Case Study

Primary plasma cell leukaemia in a 22-year-old woman: A case report

Robyn Marshall, Jenifer Vaughan, Ria David, Elise Schapkaitz, Sergio Carmona, Tracey Wiggill
African Journal of Laboratory Medicine | Vol 4, No 1 | a289 | DOI: https://doi.org/10.4102/ajlm.v4i1.289 | © 2015 Robyn Marshall, Jenifer Vaughan, Ria David, Elise Schapkaitz, Sergio Carmona, Tracey Wiggill | This work is licensed under CC Attribution 4.0
Submitted: 11 December 2014 | Published: 23 November 2015

About the author(s)

Robyn Marshall, Department of Molecular Medicine and Haematology, University of the Witwatersrand, Johannesburg and National Health Laboratory Service, Johannesburg, South Africa
Jenifer Vaughan, Department of Molecular Medicine and Haematology, University of the Witwatersrand, Johannesburg and National Health Laboratory Service, Johannesburg, South Africa
Ria David, Department of Molecular Medicine and Haematology, University of the Witwatersrand, Johannesburg and Division of Medical Oncology, Department of Internal Medicine, University of the Witwatersrand, Johannesburg, South Africa
Elise Schapkaitz, Department of Molecular Medicine and Haematology, University of the Witwatersrand, Johannesburg and National Health Laboratory Service, Johannesburg, South Africa
Sergio Carmona, Department of Molecular Medicine and Haematology, University of the Witwatersrand, Johannesburg and National Health Laboratory Service, Johannesburg, South Africa
Tracey Wiggill, Department of Molecular Medicine and Haematology, University of the Witwatersrand, Johannesburg and National Health Laboratory Service, Johannesburg, South Africa


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Abstract

Introduction: Primary plasma cell leukaemia is a rare and highly aggressive disease that is commonly diagnosed a decade earlier than multiple myeloma, at a median age of 55 years. However, it has also been described in younger patients, as documented in this case report. It often presents with hepatosplenomegaly and lymphadenopathy, whilst the presence of bony lesions are less-commonly seen when compared to multiple myeloma.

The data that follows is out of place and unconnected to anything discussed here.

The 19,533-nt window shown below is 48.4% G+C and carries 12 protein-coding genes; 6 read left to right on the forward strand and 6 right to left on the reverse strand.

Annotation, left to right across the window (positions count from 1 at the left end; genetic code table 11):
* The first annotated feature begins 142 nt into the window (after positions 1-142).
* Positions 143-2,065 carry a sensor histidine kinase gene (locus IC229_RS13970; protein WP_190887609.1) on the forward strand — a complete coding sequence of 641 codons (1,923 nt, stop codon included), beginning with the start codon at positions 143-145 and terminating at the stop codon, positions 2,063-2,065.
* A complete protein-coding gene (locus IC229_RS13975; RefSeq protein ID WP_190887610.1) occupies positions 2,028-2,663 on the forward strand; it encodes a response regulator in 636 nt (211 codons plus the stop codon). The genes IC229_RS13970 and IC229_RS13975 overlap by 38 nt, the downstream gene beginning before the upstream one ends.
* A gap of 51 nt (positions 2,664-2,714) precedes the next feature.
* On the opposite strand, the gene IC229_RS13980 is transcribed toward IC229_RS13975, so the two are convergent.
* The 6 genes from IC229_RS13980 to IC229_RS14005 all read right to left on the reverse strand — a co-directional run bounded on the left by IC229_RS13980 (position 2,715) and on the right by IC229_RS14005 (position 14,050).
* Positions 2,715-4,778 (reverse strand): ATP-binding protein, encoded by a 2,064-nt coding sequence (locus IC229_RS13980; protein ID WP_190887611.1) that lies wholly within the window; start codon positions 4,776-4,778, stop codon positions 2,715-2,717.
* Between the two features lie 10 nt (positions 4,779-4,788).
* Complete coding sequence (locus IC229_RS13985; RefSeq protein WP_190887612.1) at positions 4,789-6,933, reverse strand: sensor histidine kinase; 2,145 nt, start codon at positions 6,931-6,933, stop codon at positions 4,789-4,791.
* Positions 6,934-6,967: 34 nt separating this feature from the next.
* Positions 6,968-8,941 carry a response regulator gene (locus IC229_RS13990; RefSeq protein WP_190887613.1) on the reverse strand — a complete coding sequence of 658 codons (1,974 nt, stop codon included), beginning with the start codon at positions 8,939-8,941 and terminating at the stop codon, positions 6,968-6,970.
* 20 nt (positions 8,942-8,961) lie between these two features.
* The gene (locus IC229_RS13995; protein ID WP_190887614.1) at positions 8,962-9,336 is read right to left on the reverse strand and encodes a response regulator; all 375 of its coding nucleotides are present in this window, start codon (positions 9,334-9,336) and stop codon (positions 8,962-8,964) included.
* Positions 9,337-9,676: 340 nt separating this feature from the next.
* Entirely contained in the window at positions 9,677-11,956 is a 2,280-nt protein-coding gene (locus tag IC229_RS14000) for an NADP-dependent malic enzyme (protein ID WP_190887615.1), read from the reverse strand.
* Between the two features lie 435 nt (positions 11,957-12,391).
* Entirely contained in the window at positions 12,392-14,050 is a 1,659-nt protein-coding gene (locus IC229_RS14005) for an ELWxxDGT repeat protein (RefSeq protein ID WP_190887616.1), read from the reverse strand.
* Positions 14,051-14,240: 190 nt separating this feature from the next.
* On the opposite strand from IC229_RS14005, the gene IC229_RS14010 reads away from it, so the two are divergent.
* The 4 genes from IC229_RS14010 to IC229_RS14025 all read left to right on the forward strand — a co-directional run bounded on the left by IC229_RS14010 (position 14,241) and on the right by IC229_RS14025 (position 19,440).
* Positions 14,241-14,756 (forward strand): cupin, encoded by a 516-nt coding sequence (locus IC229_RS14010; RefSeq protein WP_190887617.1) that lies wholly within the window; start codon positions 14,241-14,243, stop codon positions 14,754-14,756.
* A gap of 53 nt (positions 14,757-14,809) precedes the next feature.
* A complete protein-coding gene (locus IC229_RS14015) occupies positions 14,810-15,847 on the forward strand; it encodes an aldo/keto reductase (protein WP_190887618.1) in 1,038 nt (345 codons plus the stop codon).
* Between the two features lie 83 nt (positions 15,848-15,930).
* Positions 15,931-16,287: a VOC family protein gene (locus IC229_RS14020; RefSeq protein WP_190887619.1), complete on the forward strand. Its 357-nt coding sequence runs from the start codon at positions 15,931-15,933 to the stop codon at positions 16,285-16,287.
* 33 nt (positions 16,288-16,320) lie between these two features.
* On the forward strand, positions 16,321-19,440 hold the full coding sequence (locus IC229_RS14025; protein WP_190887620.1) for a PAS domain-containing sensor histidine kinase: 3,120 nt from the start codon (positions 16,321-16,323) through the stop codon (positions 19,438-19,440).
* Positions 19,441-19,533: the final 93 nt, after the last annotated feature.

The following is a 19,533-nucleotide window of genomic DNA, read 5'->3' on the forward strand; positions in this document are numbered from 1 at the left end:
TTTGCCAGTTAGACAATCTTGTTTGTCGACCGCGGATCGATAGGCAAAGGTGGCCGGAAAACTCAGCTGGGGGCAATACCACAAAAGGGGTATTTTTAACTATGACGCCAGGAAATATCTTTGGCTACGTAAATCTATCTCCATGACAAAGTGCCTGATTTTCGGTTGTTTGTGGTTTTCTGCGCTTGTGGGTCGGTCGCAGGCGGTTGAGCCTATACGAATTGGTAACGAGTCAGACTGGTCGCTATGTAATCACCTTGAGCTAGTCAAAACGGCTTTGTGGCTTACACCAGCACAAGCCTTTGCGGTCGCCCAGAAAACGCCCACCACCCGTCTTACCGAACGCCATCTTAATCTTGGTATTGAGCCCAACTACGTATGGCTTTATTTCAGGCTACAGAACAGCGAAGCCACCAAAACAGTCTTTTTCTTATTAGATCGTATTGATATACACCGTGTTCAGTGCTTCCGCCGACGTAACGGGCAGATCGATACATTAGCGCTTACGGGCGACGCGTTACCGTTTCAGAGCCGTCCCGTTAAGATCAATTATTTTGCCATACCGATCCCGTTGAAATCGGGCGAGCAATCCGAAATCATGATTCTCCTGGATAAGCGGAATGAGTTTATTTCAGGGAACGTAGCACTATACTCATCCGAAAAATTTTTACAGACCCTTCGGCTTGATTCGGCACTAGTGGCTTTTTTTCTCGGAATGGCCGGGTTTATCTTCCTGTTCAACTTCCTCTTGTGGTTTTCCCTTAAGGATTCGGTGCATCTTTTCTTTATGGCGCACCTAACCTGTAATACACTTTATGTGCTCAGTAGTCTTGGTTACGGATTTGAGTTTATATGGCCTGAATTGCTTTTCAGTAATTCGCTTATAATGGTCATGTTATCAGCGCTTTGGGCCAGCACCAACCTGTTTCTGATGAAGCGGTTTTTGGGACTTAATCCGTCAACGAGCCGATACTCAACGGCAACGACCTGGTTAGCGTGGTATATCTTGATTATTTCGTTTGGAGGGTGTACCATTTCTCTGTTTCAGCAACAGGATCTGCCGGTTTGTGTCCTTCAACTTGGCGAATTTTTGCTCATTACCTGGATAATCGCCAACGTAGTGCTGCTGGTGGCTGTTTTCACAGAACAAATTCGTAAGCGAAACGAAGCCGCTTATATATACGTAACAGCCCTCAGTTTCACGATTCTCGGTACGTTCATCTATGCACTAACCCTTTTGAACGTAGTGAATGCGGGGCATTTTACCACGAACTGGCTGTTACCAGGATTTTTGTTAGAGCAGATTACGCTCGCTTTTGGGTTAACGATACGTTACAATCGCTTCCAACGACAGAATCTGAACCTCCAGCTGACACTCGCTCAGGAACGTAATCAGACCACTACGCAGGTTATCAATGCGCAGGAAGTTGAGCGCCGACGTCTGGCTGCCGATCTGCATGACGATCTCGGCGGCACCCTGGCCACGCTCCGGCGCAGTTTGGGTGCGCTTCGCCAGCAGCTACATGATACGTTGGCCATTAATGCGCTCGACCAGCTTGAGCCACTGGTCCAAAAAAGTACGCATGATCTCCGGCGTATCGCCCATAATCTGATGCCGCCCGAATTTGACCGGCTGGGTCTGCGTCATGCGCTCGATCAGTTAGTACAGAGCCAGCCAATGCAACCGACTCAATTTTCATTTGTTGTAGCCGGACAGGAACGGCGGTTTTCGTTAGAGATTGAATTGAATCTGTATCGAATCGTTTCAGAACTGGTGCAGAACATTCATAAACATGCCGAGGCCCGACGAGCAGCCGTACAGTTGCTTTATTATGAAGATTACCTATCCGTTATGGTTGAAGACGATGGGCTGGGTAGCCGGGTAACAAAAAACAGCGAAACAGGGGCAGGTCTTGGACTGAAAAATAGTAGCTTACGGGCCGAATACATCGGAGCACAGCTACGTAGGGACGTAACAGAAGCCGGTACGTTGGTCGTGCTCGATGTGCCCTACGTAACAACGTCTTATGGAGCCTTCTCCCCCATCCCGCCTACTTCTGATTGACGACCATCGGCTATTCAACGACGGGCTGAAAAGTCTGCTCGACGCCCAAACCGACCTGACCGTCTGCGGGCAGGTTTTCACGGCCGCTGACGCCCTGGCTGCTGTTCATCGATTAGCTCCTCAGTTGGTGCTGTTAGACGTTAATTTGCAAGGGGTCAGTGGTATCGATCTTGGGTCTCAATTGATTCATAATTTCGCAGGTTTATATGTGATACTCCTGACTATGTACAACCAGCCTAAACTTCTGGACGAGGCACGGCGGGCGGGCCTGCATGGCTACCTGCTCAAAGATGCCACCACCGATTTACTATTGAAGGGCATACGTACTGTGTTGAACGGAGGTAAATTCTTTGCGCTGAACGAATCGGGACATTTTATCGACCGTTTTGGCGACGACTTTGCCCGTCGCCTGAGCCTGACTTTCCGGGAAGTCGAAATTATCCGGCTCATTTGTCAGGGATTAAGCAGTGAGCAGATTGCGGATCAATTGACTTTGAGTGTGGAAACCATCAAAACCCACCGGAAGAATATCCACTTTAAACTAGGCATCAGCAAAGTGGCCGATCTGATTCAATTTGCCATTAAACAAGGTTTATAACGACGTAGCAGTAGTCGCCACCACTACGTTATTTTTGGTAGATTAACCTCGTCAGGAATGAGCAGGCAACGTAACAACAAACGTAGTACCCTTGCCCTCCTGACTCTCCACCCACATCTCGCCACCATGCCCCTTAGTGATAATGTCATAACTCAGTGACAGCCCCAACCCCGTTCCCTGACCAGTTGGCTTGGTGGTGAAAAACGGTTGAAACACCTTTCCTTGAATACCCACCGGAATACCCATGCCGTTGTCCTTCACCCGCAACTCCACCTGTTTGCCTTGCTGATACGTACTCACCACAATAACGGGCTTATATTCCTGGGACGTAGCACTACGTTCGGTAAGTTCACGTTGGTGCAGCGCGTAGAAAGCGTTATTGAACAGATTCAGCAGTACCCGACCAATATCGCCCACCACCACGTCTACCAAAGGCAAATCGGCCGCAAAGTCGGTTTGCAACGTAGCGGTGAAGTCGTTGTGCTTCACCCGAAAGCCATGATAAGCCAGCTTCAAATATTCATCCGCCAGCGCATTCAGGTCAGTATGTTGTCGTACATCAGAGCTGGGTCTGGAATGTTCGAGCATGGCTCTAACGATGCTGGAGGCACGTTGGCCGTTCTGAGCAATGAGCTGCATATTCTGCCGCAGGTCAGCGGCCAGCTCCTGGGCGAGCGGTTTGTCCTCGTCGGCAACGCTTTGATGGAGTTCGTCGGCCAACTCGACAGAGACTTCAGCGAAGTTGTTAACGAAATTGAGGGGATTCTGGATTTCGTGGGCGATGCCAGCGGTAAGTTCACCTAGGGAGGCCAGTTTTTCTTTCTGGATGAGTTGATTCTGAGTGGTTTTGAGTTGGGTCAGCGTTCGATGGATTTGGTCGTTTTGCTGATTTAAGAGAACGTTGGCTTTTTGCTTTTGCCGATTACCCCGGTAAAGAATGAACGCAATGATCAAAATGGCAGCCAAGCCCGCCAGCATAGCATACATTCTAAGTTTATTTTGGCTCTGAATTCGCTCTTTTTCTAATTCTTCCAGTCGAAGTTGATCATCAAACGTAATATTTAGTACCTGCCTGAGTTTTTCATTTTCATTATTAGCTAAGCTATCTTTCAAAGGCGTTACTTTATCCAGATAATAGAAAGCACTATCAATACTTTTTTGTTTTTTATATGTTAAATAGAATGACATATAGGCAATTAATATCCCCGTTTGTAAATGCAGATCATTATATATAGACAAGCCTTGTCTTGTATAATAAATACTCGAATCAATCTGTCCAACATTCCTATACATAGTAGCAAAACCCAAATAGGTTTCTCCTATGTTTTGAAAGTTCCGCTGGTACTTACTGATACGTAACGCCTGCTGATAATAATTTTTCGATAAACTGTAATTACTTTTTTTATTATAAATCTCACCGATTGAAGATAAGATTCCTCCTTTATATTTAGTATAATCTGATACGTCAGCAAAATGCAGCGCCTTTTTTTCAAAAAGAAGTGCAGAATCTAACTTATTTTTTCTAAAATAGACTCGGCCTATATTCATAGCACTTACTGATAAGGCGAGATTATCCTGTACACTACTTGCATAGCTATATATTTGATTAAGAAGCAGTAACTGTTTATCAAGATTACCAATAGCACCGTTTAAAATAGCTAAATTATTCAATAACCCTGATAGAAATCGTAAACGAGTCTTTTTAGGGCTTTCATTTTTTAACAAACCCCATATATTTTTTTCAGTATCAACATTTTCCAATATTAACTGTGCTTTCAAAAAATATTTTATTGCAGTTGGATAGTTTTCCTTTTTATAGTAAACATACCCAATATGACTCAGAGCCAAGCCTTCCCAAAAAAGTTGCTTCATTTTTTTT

Case presentation: This report describes the case of a young woman who presented with symptoms of anaemia and a history of menorrhagia. On further careful examination, she was found to have additional signs and symptoms and was later diagnosed with primary plasma cell leukaemia.

Management and outcome: On admission, the patient received supportive care measures, including blood products. At diagnosis, a specific chemotherapy regimen was commenced; however, this failed to induce remission. The decision to continue with supportive care only was made and the patient died seven months later.

Discussion: This case study is presented because of its rarity, the young age of the patient at presentation and the unusual clinical and laboratory findings. Persistent anaemia unresponsive to standard treatment should raise the index of suspicion and further investigations directed to exclude malignancies should be considered.

 

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